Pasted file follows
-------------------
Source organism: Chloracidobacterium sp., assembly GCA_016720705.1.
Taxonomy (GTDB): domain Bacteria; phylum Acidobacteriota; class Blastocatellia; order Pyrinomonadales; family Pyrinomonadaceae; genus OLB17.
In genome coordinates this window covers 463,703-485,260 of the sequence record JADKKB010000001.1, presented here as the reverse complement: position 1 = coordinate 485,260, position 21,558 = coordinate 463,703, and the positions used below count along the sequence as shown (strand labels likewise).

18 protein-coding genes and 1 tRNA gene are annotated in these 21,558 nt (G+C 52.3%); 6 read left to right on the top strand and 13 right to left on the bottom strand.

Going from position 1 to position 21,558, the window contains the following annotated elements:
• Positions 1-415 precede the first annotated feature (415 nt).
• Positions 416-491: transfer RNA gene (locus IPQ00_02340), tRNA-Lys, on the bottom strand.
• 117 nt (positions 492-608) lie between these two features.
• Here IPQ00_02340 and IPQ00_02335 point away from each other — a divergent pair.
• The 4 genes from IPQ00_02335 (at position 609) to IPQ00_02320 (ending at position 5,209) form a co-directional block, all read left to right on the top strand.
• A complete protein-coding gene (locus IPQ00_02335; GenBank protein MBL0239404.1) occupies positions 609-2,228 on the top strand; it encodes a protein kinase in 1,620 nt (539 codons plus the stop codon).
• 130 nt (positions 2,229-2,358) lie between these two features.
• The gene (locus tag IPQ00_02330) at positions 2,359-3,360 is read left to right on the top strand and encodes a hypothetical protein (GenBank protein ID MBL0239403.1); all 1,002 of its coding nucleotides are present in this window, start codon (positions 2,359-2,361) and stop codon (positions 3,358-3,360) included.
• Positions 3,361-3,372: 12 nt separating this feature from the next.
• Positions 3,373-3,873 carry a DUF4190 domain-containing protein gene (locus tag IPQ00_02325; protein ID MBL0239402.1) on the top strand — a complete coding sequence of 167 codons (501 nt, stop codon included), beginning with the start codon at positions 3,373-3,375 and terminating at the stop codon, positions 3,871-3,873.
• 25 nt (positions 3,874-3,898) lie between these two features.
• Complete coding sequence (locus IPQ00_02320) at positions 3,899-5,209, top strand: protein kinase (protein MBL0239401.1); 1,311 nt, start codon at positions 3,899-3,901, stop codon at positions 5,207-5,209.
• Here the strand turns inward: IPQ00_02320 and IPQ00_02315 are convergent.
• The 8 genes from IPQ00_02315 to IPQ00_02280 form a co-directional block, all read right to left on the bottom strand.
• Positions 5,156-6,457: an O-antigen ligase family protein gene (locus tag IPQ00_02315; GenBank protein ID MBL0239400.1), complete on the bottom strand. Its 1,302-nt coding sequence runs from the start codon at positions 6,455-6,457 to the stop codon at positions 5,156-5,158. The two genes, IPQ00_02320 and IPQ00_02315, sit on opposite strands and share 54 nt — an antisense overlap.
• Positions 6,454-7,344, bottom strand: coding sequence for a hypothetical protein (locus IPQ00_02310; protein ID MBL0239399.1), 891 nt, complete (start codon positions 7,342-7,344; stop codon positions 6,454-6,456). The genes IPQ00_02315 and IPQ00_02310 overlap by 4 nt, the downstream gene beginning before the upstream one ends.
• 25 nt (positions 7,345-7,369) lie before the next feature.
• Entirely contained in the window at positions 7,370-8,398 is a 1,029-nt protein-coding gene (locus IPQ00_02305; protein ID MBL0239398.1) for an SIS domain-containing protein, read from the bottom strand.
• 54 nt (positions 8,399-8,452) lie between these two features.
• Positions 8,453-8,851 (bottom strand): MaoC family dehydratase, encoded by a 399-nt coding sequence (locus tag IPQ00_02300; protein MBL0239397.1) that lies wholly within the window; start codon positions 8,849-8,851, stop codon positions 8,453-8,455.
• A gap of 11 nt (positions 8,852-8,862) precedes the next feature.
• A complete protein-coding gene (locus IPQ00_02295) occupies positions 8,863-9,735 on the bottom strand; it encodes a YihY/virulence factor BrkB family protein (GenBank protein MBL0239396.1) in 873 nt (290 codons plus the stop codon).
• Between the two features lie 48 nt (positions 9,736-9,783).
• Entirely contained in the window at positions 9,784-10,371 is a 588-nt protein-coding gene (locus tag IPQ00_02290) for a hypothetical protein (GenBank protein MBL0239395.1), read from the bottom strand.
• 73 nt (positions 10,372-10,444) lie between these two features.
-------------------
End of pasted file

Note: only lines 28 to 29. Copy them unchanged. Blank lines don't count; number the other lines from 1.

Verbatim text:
• Between the two features lie 48 nt (positions 9,736-9,783).
• Entirely contained in the window at positions 9,784-10,371 is a 588-nt protein-coding gene (locus tag IPQ00_02290) for a hypothetical protein (GenBank protein MBL0239395.1), read from the bottom strand.